The house is so big that when it came time in the 50’s to install over 7-1/2 MILES of fire sprinklers, it took almost 4 months to map and install them. At one time, the property was up to seven stories tall, but the great San Francisco earthquake of 1906 took care of the top three floors, knocking down the towers, shifting walls, and temporarily trapping Sarah inside a room (she undoubtedly blamed the earthquake on the spirits). Predictably, Sarah consulted the spirits and they told her to leave the destroyed part of the house unfixed and boarded off, and to instead begin working on another section. They still stand in damaged form today.
One of the greatest mysteries in the Mystery House is a pair of stained glass windows with two unrelated Shakespeare quotes in them. Nobody knows exactly why she chose them, or what they meant to her … “a riddle that may never be solved.” Did they combine into a meaning of importance to her? Thoughts, anyone?
Even if you’re not intrigued by the mysteries of the house, a tour is worth it for the architectural details alone.
Magician and escape artist extraordinaire Harry Houdini visited in 1924 and got a private, midnight tour. Disneyland’s Haunted Mansion takes inspiration from the Winchester Home, as does Stephen King’s book Rose Red. Travel Channel’s Destination Fear has spotlighted it, and even LEGO has duplicated its many quirks using lots of little bricks. This article by Historic Mysteries gives a terrific summary of the house and its lore!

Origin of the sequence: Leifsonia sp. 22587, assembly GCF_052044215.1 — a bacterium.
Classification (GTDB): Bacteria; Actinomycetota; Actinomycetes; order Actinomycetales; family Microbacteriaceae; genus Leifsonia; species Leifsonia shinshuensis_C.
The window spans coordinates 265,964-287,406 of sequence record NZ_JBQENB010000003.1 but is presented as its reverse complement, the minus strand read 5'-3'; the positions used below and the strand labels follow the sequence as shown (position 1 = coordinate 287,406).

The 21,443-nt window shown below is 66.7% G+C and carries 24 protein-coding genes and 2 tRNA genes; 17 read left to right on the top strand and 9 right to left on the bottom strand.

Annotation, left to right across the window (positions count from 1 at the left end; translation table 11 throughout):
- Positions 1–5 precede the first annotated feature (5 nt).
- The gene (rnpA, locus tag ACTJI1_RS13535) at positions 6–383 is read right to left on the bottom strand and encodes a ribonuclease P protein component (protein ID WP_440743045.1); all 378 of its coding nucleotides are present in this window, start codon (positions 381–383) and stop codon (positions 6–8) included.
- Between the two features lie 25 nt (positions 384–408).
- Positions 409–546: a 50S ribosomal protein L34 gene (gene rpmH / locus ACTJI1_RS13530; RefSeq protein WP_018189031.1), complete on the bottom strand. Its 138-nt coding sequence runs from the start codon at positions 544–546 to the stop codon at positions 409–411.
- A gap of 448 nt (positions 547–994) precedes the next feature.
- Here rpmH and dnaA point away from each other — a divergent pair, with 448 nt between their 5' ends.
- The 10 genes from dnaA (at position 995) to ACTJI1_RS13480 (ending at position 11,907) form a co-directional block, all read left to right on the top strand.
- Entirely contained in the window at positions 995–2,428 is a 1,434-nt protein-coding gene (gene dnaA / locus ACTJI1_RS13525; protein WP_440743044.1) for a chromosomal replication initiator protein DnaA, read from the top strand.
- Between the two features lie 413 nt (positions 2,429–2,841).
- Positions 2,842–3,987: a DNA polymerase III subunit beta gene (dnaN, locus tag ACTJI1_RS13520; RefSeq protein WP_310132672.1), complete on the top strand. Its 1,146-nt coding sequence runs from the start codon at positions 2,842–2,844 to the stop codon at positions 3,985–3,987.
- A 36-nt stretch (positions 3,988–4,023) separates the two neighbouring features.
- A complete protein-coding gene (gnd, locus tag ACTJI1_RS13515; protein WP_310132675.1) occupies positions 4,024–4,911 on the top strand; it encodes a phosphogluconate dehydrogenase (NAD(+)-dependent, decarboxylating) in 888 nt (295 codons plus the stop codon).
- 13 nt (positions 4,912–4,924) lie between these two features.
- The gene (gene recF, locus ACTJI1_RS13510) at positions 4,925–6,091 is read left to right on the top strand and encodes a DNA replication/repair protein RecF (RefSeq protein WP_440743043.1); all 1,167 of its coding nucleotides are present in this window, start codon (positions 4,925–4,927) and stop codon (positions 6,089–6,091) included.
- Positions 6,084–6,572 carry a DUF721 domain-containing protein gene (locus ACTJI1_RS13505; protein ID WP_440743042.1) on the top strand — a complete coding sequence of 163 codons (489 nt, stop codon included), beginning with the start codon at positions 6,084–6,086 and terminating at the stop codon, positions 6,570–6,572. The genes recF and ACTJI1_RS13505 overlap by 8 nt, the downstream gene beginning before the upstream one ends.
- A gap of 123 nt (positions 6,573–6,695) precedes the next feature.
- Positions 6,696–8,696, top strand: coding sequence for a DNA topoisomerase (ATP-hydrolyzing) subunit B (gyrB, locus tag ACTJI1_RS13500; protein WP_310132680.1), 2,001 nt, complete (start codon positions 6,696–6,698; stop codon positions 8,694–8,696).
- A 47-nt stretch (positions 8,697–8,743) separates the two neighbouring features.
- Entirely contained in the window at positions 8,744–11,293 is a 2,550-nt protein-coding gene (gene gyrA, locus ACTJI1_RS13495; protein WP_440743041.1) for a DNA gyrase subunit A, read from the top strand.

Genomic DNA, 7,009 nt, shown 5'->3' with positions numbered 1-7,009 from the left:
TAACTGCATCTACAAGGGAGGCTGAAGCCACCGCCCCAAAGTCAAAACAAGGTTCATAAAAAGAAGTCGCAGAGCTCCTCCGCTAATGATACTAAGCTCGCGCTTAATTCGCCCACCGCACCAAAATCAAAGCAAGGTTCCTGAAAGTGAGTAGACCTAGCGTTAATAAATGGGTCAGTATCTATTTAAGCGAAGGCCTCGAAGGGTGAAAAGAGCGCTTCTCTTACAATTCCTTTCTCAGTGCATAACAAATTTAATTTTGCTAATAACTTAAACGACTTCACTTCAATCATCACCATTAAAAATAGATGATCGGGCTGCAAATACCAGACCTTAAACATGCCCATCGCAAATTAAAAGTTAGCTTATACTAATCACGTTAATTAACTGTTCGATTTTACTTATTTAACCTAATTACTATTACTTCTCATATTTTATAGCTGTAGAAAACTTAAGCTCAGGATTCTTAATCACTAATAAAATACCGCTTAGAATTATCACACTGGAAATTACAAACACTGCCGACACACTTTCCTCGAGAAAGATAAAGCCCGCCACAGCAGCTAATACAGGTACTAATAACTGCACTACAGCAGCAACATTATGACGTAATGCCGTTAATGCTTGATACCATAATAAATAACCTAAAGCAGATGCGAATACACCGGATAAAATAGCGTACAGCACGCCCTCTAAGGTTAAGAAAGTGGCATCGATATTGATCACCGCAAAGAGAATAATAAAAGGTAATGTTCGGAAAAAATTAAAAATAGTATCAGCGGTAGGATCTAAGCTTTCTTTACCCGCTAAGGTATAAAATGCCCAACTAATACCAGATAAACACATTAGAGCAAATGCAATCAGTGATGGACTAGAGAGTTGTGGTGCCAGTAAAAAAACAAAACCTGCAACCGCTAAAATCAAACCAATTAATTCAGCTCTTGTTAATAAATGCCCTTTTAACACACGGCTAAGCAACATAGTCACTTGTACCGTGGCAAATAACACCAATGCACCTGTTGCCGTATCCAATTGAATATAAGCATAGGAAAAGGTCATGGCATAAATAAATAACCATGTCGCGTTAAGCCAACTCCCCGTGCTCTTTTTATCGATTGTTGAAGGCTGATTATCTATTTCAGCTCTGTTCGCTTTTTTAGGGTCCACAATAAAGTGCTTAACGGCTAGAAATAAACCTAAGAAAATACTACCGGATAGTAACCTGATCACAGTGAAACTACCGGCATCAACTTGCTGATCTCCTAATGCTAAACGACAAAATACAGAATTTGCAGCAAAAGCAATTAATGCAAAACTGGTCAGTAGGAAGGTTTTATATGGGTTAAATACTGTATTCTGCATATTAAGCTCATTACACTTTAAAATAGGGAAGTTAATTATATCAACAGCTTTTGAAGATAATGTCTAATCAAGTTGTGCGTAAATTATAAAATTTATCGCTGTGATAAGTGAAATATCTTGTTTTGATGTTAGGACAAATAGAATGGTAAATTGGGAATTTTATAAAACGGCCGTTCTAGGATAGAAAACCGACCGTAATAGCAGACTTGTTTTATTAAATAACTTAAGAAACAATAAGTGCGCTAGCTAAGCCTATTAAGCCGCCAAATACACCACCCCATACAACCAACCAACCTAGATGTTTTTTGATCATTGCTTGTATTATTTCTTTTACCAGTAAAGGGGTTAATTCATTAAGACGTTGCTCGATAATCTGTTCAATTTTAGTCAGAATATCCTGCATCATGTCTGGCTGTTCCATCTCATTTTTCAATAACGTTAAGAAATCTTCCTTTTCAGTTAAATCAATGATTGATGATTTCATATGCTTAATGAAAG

Meanwhile, in a different part of San Jose, another Muffler Man awaited, joining our ongoing treasure hunt for these guys. San Jose Muffler Man, though in need of a good coat of paint, is perhaps the most authentic, however, for being posed in front of an actual muffler shop.
Furthermore, he’s holding a REAL muffler, not some cartoony version like the Happy Halfwit we saw a few months ago. This, along with his Babe work shirt and the little shadow of chest hair peeking out, suggests that he is the real deal, an actual giant who has received the proper training to work on mufflers, and not just some marketing gimmick, does it not?
We invited the Muffler Man to lunch, but he was still on the clock at the shop, so we journeyed not far to San Pedro Food Market, a lively square with all kinds of scrumptious food, shady outdoor seating, and live music most nights.
We chose Guapo Bros. (“Handsome Brothers”) and got a quartet of fantastic street tacos (brisket, crispy pork belly, spicy shrimp, and duck) and sweet plantain “chips,” which turned out to be about 20 full-on plantain turds — deeeelish, but enough to feed an entire family of Muffler Men.
Leaving San Jose, we indulged in a roadtripper’s (semi-scary) dream, driving the RV over the Golden Gate Bridge! Our next stop north of San Francisco is Point Reyes National Seashore, Golden Gate National Recreation Area, and Muir Woods National Monument … a three-fer of National Park Service sites in one stop!